Skiers ski, despite economy |

Skiers ski, despite economy

Dominique Taylor/Daily file photoSkiers and snowboarders line up at Vail's gondola in March.

ASPEN, Colorado ” Ski resorts such as Vail and Aspen might not be in trouble next winter even if the national economy still stinks, a new study suggests.

The Kottke National End-of-Season Survey, performed annually for the National Ski Areas Association, says last season proved that dedicated skiers and riders will hit the slopes with a vengeance despite soaring fuel costs, mounting debt and other byproducts of a sluggish economy. It all depends on snow conditions, the report says.

Snow conditions were superb in nearly every part of the country last season, with the Rocky Mountains enjoying near-record snowfall after November. As a result, the ski industry had a record season for lift ticket sales. A final audit by Kottke showed that the ski industry topped 60 million skier and rider visits for the first time last winter. That was an increase of nearly 3 percent over the previous record in 2005-06.

“The record season suggests that the industry has enhanced its ability to capitalize on favorable snow conditions, when the opportunity arises,” the Kottke report said.

The report painted an all-around bright picture of the current state of the ski industry: the strong performance last winter was enjoyed by resorts of all sizes in all regions of the country; the sport was drawing impressive numbers of youngsters; and the amount of business from overseas soared.

“These are, in fact, the golden years of the ski business right now,” said Michael Berry, president of NSAA, a trade association based in Lakewood, Colo.

He said the industry is in a unique position right now of drawing on three generations of customers. There are a significant number of aging Baby Boomers, who have been the bread-and-butter of the ski industry for decades. It is also drawing impressive numbers of the boomers’ kids and grandkids.

The Kottke report estimated that 30.5 percent of skier and rider visits last season were by youth under age 18. That is “a positive trend to the extent that an increased share of young participants bodes well for further growth, provided that new entrants are converted into loyal ongoing participants,” the report said.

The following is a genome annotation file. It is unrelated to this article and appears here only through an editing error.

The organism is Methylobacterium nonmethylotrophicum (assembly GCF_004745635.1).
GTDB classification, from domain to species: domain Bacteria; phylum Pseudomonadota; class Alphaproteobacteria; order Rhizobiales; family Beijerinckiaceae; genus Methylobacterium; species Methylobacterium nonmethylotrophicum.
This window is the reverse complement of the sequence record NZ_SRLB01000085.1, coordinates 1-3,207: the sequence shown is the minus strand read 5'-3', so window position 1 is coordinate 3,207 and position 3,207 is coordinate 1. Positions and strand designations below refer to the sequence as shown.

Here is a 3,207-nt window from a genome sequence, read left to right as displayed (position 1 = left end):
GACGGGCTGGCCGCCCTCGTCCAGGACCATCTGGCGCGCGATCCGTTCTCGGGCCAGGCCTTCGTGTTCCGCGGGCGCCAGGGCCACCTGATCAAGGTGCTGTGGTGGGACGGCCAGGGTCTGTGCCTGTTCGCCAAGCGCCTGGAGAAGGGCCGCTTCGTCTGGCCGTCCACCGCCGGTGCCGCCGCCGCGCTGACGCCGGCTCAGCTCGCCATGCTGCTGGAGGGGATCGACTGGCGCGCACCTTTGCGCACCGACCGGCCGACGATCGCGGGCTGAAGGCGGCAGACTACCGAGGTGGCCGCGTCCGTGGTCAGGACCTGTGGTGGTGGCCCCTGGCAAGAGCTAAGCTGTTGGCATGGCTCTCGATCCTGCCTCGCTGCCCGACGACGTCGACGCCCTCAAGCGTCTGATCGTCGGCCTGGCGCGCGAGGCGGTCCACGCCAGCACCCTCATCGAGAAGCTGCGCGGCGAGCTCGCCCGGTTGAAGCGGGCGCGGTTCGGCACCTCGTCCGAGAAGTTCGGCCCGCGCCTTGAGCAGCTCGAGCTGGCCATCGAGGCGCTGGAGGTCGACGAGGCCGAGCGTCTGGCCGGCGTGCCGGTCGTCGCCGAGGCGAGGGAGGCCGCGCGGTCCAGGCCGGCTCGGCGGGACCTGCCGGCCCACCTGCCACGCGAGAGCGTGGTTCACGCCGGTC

The big challenge for the ski industry will be to make sure it converts enough new blood to offset the loss of Baby Boomers, who will ski less or even leave the sport in the next couple of decades.

Berry said the long-term health of the industry depends as much on the success of little resorts close to cities as the success of big resorts like Aspen and Vail. Most people are introduced to the sport at small resorts outside of cities like Minneapolis and Chicago. If they have good experiences, they become the destination travelers that are the bread and butter of places like Aspen-Snowmass.

The Kottke report also noted a bit of silver lining in the U.S. economic slump. The weak dollar fueled dramatic growth in the amount of international business. The number of lift tickets sold to foreign customers jumped an estimated 28 percent last season, the report said. “Larger resorts, and particularly those in the Rocky Mountains, were the greatest beneficiaries of the increased international presence, which was significantly fueled by the weak dollar.”

Customers from overseas accounted for 6.3 percent of the U.S. industry’s 60.5 million visits, the report said.

The Aspen Skiing Co.’s international business increased by about 20 percent last season, according to spokesman Jeff Hanle. International business accounts for about one in five Skico skier visits. That is one of the strong levels in the industry.

Berry will share other insights into the ski industry next week as a featured speakers at the Aspen Chamber Resort Association’s annual membership luncheon. The event will be held Thursday, Aug. 21 at the Sundeck on Aspen Mountain. The Silver Queen Gondola will haul attendees at 11:30 a.m.; the luncheon starts at noon. Officials will discuss the Aspen/Snowmass winter marketing plan and ACRA’s 2008-09 budget.

Tickets are $40 for members and $50 for non-members if purchased by Monday, Aug. 18. The prices go up $10 after that deadline. Call ACRA at 925-1940 for a purchase.

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